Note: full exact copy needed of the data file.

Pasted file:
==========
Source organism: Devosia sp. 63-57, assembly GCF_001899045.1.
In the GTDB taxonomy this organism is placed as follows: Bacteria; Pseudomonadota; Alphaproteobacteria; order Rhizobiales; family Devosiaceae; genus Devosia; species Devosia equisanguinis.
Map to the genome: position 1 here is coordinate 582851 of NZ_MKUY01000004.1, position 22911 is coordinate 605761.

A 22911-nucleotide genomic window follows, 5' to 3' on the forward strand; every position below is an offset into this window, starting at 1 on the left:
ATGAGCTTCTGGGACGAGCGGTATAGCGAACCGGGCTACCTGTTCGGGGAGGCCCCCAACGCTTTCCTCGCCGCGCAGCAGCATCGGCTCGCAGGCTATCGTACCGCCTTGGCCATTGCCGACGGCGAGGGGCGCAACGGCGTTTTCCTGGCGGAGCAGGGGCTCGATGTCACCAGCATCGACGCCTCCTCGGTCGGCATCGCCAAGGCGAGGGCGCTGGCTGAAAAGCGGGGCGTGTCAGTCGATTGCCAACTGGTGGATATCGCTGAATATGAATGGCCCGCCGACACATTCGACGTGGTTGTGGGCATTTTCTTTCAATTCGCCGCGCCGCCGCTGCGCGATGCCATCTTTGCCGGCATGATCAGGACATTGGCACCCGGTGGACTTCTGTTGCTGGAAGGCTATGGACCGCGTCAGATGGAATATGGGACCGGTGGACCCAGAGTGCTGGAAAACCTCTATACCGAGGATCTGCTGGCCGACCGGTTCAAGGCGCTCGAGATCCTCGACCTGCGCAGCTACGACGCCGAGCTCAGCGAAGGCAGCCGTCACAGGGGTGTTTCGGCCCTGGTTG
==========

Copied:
Source organism: Devosia sp. 63-57, assembly GCF_001899045.1.
In the GTDB taxonomy this organism is placed as follows: Bacteria; Pseudomonadota; Alphaproteobacteria; order Rhizobiales; family Devosiaceae; genus Devosia; species Devosia equisanguinis.
Map to the genome: position 1 here is coordinate 582851 of NZ_MKUY01000004.1, position 22911 is coordinate 605761.

A 22911-nucleotide genomic window follows, 5' to 3' on the forward strand; every position below is an offset into this window, starting at 1 on the left:
ATGAGCTTCTGGGACGAGCGGTATAGCGAACCGGGCTACCTGTTCGGGGAGGCCCCCAACGCTTTCCTCGCCGCGCAGCAGCATCGGCTCGCAGGCTATCGTACCGCCTTGGCCATTGCCGACGGCGAGGGGCGCAACGGCGTTTTCCTGGCGGAGCAGGGGCTCGATGTCACCAGCATCGACGCCTCCTCGGTCGGCATCGCCAAGGCGAGGGCGCTGGCTGAAAAGCGGGGCGTGTCAGTCGATTGCCAACTGGTGGATATCGCTGAATATGAATGGCCCGCCGACACATTCGACGTGGTTGTGGGCATTTTCTTTCAATTCGCCGCGCCGCCGCTGCGCGATGCCATCTTTGCCGGCATGATCAGGACATTGGCACCCGGTGGACTTCTGTTGCTGGAAGGCTATGGACCGCGTCAGATGGAATATGGGACCGGTGGACCCAGAGTGCTGGAAAACCTCTATACCGAGGATCTGCTGGCCGACCGGTTCAAGGCGCTCGAGATCCTCGACCTGCGCAGCTACGACGCCGAGCTCAGCGAAGGCAGCCGTCACAGGGGTGTTTCGGCCCTGGTTG